• 2 months ago
            Anonymous

            I sure wish my shitty ISP provided router supported vlans.

          • 2 months ago
            Anonymous

            https://hackaday.com/2023/06/14/linux-fu-easy-and-easier-virtual-networking/#more-600234

            Maybe this can give you ideas?

          • 2 months ago
            Anonymous

            Most ISP provided routers at least give you a "guest" network, activate that. It's better than nothing, at least for isolating things that still need internet but not full network access.

  5. 2 months ago
    Anonymous

    >Why so complicated?
    >wg-quick up wg0 is complicated
    you're a moron

  6. 2 months ago
    Anonymous

    just change the port and enforce pub key login only and you're good to go

    hell, as long as you change the port you're already skipping 95% of the chinese bots

  7. 2 months ago
    Anonymous

    >not using keys only
    moron

  8. 2 months ago
    Anonymous

    Most certainly it is just a matter of the situation and most people fail to understand „why“.

    If you have multiple servers and multiple services, like a company, VPN is logical. It is a additional gate in front of multiple servers which are hard to govern.

    If you have just a single server and your single SSH port, VPN is almost nonsensical.
    2FA clients over smartphone are non valid and the attack surface ist almost similar.
    All inbetween is to decide for you

  9. 2 months ago
    Anonymous

    SSH over Internet is only iffy for large orgs, for personal use:
    >use key authentication
    >disable passwords
    >use key authentication
    >use a non-standard port (optional but handy)
    >use key authentication
    >keep your machine updooted for security fixes
    >use key authentication
    Do this and you will be fine.

  10. 2 months ago
    Anonymous

    it's bullshit, just make sure you're on a rolling distro so you get those security fixes and backdoors as soon as they're available

  11. 2 months ago
    Anonymous

    You can "do" whatever, it's all about threat models.
    The reasoning for being careful with SSH is that Russian, Indian, Chinese, and Black folkkid bots constantly probe open ports for ones they might be able to break into. For this reason, it'd be objective good practice to create a non-root account, set up keyfiles, then disable public password and root auth. This raises the barrier to bruteforcing one's way into getting a free mail spamserver or botnet node considerably.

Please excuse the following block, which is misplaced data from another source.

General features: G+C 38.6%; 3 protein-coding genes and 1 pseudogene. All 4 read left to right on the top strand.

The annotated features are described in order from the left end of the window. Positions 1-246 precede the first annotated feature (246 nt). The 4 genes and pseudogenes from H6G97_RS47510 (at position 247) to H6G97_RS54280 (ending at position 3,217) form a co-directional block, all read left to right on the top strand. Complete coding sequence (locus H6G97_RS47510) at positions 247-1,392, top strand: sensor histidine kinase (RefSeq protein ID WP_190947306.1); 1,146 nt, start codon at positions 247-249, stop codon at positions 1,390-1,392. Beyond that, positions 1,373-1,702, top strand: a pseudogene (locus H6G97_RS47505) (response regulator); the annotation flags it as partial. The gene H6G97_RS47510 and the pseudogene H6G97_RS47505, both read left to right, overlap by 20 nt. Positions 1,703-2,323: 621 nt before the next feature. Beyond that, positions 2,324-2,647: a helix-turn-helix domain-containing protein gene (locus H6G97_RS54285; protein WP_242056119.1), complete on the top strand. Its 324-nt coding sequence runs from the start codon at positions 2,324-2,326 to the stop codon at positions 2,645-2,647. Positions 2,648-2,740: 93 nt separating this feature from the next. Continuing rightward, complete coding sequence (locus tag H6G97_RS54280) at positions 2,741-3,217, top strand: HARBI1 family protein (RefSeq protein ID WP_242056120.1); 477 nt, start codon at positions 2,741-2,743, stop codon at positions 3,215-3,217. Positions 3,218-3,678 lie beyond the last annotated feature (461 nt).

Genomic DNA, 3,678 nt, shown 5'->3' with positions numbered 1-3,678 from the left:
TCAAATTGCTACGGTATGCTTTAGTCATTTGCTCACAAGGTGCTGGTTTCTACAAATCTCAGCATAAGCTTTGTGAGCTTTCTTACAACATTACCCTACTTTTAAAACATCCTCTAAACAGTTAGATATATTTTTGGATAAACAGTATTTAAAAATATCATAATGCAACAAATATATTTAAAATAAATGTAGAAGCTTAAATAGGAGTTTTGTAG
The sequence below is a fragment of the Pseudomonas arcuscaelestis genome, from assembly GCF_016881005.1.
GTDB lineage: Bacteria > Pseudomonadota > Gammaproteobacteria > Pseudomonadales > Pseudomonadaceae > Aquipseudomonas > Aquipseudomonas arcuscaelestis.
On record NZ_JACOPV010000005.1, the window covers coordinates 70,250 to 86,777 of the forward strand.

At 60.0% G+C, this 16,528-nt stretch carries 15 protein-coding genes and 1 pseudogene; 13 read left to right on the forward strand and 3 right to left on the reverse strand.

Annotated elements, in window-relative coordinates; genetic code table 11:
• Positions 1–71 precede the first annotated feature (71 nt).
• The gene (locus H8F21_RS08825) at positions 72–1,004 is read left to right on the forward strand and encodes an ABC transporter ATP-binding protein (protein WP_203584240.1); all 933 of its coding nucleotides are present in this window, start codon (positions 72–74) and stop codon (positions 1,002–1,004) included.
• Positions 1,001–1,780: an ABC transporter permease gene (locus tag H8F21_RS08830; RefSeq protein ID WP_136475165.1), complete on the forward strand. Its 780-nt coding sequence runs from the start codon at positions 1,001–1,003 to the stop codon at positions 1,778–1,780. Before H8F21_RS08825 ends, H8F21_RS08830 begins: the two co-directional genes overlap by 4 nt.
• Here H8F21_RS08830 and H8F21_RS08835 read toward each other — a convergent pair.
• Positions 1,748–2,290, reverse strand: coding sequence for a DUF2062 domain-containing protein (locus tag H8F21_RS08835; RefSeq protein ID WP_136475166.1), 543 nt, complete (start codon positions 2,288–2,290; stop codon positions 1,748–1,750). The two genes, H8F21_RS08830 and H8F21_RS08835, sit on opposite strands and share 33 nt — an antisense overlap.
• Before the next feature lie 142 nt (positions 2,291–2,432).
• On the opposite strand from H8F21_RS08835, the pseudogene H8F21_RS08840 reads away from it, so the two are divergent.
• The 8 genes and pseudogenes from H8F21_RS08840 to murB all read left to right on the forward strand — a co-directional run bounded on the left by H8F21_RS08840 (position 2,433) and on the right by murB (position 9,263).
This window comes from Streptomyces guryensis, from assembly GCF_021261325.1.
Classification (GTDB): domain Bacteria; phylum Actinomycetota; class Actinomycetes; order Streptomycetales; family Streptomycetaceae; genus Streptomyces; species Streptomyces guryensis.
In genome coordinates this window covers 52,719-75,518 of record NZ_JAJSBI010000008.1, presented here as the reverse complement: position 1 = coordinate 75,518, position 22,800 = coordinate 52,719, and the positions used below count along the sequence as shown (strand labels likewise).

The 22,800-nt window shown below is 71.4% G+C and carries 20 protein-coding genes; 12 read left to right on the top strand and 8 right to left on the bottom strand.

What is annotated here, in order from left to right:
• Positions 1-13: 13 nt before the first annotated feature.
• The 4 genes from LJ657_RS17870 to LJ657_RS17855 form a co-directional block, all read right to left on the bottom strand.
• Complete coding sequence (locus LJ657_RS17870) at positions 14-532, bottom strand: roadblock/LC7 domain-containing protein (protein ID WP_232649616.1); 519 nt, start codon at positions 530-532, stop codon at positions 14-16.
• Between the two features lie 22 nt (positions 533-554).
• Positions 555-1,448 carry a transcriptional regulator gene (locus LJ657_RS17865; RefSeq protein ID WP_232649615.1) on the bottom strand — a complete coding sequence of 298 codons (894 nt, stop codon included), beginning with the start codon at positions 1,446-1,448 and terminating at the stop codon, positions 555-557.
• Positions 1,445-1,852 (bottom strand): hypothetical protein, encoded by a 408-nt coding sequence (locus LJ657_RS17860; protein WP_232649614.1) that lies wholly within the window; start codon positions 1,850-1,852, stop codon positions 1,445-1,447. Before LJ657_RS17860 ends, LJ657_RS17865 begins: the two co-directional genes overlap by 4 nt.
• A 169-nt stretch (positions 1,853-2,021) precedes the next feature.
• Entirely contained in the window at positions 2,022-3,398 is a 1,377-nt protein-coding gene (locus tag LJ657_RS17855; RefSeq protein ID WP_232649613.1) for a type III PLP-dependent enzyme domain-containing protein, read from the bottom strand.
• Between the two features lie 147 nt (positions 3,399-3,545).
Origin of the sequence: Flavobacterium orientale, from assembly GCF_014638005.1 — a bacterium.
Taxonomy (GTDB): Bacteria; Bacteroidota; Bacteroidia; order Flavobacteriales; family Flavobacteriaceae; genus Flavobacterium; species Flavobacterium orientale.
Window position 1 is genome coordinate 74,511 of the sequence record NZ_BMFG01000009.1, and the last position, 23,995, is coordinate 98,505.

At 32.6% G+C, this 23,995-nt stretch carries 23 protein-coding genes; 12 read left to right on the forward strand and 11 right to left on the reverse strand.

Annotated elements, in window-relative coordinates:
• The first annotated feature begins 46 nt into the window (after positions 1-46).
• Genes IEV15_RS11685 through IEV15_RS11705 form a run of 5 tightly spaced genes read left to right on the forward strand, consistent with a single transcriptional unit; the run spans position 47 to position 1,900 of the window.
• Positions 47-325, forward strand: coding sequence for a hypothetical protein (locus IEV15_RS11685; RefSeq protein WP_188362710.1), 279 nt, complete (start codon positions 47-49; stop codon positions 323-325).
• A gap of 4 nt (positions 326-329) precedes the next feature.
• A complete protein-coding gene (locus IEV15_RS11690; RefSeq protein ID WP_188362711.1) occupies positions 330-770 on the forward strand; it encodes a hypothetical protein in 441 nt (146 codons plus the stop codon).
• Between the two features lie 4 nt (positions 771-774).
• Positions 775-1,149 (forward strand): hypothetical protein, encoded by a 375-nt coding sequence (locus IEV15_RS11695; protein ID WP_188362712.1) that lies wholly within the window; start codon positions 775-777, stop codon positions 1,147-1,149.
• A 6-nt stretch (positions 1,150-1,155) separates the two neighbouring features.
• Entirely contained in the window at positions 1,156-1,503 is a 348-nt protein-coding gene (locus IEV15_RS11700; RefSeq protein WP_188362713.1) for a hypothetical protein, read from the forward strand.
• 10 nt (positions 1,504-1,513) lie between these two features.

This is fine for SSH. There are other services that either should never be publicly available because they ARE typically vulnerable (uPNP, SMB) or need to secured extraordinarily well by hand to be publicly available (any database, VNC, RDP.) This is why your second order of business after securing SSH is setting up your firewall (beware of Docker breaking it)
    If you have multiple machines, you set up Wireguard so they can talk to each other's private services, completely invisible to world unless you frick up control of keys.
    But there are people for whom even secure SSH is too much, they are a big company or a big target, and have people in mind who very much want to frick with their machines in particular. This is where people tend to put SSH behind the VPN, so all people who want to access the server need additional credentials. This is better than knocks or simple port changes for group settings, but only you will know if you need it, and you very well might not. Also, if you are in a situation where there are other users that need to access and do things on your machine, that is where your bigger security concerns lay, and even this isn't enough because you probably gave them unlimited access.